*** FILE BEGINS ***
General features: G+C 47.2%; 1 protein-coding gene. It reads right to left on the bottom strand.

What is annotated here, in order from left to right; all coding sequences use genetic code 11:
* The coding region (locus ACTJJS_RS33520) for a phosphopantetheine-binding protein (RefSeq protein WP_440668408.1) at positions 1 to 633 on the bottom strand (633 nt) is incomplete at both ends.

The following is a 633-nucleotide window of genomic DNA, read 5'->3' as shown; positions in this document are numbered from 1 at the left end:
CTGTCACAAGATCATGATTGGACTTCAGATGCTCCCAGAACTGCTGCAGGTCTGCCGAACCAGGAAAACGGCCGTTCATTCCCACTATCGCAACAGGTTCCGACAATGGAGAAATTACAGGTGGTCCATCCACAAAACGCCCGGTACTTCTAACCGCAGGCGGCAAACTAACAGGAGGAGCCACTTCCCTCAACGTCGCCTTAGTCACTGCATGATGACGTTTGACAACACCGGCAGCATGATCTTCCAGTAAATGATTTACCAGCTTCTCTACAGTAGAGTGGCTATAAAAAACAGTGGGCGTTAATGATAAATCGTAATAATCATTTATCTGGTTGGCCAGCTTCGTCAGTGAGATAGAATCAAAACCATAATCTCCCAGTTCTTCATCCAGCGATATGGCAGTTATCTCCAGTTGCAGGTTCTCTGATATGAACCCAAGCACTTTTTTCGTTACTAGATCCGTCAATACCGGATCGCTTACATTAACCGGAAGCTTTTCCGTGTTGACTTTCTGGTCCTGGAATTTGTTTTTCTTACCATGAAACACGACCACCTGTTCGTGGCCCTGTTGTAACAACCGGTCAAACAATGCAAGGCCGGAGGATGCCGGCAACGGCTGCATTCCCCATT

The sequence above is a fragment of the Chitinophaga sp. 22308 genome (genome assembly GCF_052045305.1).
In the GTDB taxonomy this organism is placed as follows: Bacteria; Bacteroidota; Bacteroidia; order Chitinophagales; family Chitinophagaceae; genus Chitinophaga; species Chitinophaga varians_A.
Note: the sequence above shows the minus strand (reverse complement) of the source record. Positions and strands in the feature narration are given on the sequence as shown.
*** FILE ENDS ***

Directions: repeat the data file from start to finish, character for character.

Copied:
General features: G+C 47.2%; 1 protein-coding gene. It reads right to left on the bottom strand.

What is annotated here, in order from left to right; all coding sequences use genetic code 11:
* The coding region (locus ACTJJS_RS33520) for a phosphopantetheine-binding protein (RefSeq protein WP_440668408.1) at positions 1 to 633 on the bottom strand (633 nt) is incomplete at both ends.

The following is a 633-nucleotide window of genomic DNA, read 5'->3' as shown; positions in this document are numbered from 1 at the left end:
CTGTCACAAGATCATGATTGGACTTCAGATGCTCCCAGAACTGCTGCAGGTCTGCCGAACCAGGAAAACGGCCGTTCATTCCCACTATCGCAACAGGTTCCGACAATGGAGAAATTACAGGTGGTCCATCCACAAAACGCCCGGTACTTCTAACCGCAGGCGGCAAACTAACAGGAGGAGCCACTTCCCTCAACGTCGCCTTAGTCACTGCATGATGACGTTTGACAACACCGGCAGCATGATCTTCCAGTAAATGATTTACCAGCTTCTCTACAGTAGAGTGGCTATAAAAAACAGTGGGCGTTAATGATAAATCGTAATAATCATTTATCTGGTTGGCCAGCTTCGTCAGTGAGATAGAATCAAAACCATAATCTCCCAGTTCTTCATCCAGCGATATGGCAGTTATCTCCAGTTGCAGGTTCTCTGATATGAACCCAAGCACTTTTTTCGTTACTAGATCCGTCAATACCGGATCGCTTACATTAACCGGAAGCTTTTCCGTGTTGACTTTCTGGTCCTGGAATTTGTTTTTCTTACCATGAAACACGACCACCTGTTCGTGGCCCTGTTGTAACAACCGGTCAAACAATGCAAGGCCGGAGGATGCCGGCAACGGCTGCATTCCCCATT

The sequence above is a fragment of the Chitinophaga sp. 22308 genome (genome assembly GCF_052045305.1).
In the GTDB taxonomy this organism is placed as follows: Bacteria; Bacteroidota; Bacteroidia; order Chitinophagales; family Chitinophagaceae; genus Chitinophaga; species Chitinophaga varians_A.
Note: the sequence above shows the minus strand (reverse complement) of the source record. Positions and strands in the feature narration are given on the sequence as shown.